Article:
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‘Pro-life’ Idaho Republican thinks parents have a religious right to let kids die from treatable illness

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Lawmakers in Idaho approved a bill that would allow Bible study in science classes and declined to change a law that shields faith-healing parents from prosecution when their children die from treatable illnesses.

State Rep. John Gannon (D-Boise) introduced a bill to remove the exemption in a child injury law for faith-healing parents, but state Sen. Lee Heider (R-Twin Falls), head of the Senate Health and Welfare Committee, said he was never asked to set a hearing — which he had already said he wouldn’t do.

Heider said it was too late in the session to set a hearing on the faith-healing bill, but he said he’s not likely to support a change to state law that he believes would prosecute parents for exercising their religious beliefs, reported the Twin Falls Times-News.

“I’m a First Amendment guy, and I believe in the First Amendment, which gives people freedom of religion,” said Heider, who describes himself as “pro-life.”

Gov. C.L. “Butch” Otter, a Republican, said three weeks ago that he had asked House Speaker Scott Bedke and Senate President Pro Tem Brent Hill to appoint a work group to study the faith-healing exemption.

The issue has drawn attention in recent years through reporting on the deaths of numerous children in the Followers of Christ community in southwestern Idaho from preventable deaths such as pneumonia and food poisoning.

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But Republican lawmakers haven’t been willing to do much to change a law that would compel religious parents to seek medical care for their children — even though evidence suggests that would save lives.

A doctor who practices in southwestern Idaho said changing the law could help parents who want to seek medical care overcome social pressure from their religious community, which he said happened when Oregon lawmakers removed that state’s exemption in 2011.

The Idaho Senate overwhelmingly passed a watered-down version of a bill introduced by state Sen. Sheryl Nuxoll (R-Cottonwood) allowing teachers to use the Bible as a reference book in public schools, reported The Spokesman-Review.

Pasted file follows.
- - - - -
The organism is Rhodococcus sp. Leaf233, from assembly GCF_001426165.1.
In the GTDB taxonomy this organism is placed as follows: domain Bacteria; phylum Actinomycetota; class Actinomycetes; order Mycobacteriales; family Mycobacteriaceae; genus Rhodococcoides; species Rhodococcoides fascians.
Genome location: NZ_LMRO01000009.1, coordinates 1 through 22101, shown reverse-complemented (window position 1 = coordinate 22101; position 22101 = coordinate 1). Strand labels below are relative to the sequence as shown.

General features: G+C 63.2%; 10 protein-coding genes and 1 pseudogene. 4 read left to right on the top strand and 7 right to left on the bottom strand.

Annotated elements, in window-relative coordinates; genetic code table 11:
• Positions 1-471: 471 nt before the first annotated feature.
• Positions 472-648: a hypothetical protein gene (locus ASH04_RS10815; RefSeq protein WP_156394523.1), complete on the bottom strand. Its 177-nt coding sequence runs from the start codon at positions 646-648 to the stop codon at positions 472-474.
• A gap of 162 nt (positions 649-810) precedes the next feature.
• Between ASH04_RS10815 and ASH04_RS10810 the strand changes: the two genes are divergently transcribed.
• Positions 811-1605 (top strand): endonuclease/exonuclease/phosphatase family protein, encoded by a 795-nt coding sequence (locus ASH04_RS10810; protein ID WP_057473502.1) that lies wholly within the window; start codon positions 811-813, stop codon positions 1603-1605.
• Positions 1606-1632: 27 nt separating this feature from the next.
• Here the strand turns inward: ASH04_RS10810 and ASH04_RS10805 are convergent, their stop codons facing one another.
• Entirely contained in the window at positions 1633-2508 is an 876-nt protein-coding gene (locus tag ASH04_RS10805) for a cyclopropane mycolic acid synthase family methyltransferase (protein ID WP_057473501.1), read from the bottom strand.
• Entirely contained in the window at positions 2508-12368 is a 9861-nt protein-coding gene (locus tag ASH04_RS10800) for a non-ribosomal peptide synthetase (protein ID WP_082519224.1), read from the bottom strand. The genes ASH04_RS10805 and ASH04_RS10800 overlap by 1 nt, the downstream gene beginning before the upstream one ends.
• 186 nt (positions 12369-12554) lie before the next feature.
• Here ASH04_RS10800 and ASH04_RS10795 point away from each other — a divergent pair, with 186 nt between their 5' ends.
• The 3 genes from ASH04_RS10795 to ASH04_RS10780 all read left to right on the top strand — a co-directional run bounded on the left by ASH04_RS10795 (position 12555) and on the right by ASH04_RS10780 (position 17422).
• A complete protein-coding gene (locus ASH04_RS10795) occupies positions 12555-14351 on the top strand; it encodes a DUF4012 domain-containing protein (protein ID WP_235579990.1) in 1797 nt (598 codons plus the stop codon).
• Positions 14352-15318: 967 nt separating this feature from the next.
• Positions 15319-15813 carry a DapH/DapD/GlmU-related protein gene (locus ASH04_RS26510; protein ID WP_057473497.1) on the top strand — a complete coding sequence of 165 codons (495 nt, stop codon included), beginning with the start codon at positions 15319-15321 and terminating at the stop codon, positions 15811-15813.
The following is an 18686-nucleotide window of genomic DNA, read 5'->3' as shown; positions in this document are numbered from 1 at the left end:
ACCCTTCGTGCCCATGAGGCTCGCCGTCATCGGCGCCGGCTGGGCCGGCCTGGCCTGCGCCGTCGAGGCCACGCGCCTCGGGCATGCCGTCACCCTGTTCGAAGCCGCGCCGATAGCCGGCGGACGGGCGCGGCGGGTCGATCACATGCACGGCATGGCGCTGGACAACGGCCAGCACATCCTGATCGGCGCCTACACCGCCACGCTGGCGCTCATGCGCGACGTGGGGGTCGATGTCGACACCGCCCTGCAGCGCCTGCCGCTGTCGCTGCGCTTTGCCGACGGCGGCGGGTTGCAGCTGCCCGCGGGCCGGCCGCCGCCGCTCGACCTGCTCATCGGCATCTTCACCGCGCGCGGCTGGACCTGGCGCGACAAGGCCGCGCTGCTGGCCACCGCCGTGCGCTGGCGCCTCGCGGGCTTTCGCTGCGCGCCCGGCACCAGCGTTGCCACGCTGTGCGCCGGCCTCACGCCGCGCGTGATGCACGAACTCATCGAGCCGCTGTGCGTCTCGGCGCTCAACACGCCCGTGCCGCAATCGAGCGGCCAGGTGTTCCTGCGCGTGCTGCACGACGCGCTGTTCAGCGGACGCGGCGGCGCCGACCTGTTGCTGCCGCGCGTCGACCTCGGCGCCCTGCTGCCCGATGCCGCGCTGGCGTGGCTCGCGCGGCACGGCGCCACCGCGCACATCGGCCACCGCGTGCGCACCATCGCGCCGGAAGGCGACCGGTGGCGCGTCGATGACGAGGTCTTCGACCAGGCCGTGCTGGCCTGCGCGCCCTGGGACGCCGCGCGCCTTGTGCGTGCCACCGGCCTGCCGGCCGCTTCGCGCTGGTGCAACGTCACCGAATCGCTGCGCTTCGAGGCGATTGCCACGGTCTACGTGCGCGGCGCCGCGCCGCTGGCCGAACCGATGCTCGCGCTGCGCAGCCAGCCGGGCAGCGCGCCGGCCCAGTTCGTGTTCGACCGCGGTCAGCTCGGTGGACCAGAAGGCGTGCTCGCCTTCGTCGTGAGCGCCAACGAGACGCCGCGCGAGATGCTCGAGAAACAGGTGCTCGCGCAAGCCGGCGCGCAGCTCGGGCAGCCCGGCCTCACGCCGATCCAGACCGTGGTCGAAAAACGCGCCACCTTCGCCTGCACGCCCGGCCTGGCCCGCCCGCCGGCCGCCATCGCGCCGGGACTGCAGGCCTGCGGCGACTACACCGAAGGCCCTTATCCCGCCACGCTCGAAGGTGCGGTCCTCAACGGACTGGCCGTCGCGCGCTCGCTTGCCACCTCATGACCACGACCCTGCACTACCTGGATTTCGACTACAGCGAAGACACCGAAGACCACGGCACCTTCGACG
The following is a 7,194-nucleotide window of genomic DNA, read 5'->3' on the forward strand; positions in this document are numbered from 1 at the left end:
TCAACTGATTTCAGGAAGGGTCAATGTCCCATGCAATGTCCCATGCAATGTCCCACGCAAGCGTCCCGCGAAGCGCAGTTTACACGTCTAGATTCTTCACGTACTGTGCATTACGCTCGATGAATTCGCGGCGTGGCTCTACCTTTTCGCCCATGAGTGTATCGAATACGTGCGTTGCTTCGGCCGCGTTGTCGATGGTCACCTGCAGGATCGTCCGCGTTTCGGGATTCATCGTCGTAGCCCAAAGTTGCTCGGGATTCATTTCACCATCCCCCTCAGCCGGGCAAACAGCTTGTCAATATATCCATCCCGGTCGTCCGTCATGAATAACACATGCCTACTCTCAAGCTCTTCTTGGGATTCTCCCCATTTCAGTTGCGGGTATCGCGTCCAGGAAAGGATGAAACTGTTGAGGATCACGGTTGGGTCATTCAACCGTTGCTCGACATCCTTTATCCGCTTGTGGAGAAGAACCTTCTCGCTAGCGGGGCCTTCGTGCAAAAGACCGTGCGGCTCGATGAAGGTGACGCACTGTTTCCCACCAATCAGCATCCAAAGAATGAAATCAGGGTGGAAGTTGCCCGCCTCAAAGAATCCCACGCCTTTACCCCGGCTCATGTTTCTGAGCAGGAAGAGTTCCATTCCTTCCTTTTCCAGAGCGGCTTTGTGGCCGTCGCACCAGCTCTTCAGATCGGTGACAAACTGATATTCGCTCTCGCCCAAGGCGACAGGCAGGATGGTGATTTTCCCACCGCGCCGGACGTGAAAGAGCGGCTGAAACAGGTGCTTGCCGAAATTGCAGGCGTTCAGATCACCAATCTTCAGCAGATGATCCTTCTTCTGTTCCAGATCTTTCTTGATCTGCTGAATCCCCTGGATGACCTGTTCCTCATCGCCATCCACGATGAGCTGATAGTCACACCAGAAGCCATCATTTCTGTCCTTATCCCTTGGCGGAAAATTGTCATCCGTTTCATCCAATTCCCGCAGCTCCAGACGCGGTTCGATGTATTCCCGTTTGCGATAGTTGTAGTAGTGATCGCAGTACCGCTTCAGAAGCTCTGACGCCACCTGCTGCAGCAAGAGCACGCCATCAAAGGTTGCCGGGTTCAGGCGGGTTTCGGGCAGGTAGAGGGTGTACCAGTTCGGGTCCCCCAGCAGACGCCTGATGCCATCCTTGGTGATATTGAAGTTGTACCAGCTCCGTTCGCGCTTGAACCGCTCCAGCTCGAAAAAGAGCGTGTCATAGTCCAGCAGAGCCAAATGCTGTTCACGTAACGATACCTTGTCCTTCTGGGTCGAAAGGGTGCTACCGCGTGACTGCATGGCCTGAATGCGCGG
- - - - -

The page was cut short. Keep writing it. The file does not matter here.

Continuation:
The bill that passed, however, removed references to the Bible’s use in “astronomy, biology, (and) geology” classes — and explicitly allowed for the uses of other religious texts, as well.

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Nuxoll said her bill would “relieve any fear or confusion” about the Bible’s use as a reference and stressed its historic importance.

“The Bible is the document brought to North America by our nation’s first immigrants, used in our public schools, and is the foundation of our Judeo-Christian heritage,” she said. “Some perceive the Bible to be central to only the Christian faith, but this is not true. It is referenced by Jews, Muslims, Christians and others.”

The amended bill attracted the support of some of its critics, however, because it replaces an outdated law that requires Bible readings in public schools.

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Pentagon gives senators classified briefing on UFOs reported by the Navy

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While it might sound like something out of "The X-Files," Navy pilots have been seeing UFOs, and U.S. Senators now want to know what's happening.

According to Politico, three more senators met with Pentagon officials for a classified briefing Wednesday about encounters pilots are having with unidentified aircraft. It seems the Pentagon is getting more and more requests by officials with high clearances to figure out what's happening.

The crafts are, at their most basic, nothing more than "unidentified aircraft," and while it isn't likely they're little green men, there are some senators who might have concerns about whether these UFOs are actually a foreign adversary.

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Wall Street Journal issues blistering editorial asking Trump what the point is of a second term

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In a blistering editorial, the Wall Street Journal is asking President Donald Trump what the point of a second term is since he hasn't done anything in his first term.

During his rally in Orlando Tuesday, Trump repeated the same tired lines and same tired policies from 2016. The "Promises Made, Promises Kept" slogan shown over the crowd, yet the supporters didn't understand the irony.

"The most striking fact of his speech was how backward looking it was," the editorial board said. "Every incumbent needs to remind voters of his record, Mr. Trump more than most because the media are so hostile."

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‘Crosses a line’: New York Times publisher unleashes on Trump for accusing paper of ‘treason’

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On Wednesday, New York Times publisher A. G. Sulzberger wrote a blistering editorial in the Wall Street Journal, saying that President Donald Trump's latest attack on his paper "crosses a line."

First it was the "the failing New York Times." Then "fake news." Then "enemy of the people," wrote Sulzberger. "President Trump's escalating attacks on The New York Times have paralleled his broader barrage on American media. He's gone from misrepresenting our business, to assaulting our integrity, to demonizing our journalists with a phrase that’s been used by generations of demagogues. Now the president has escalated his attacks even further, accusing the Times of a crime so grave it is punishable by death.

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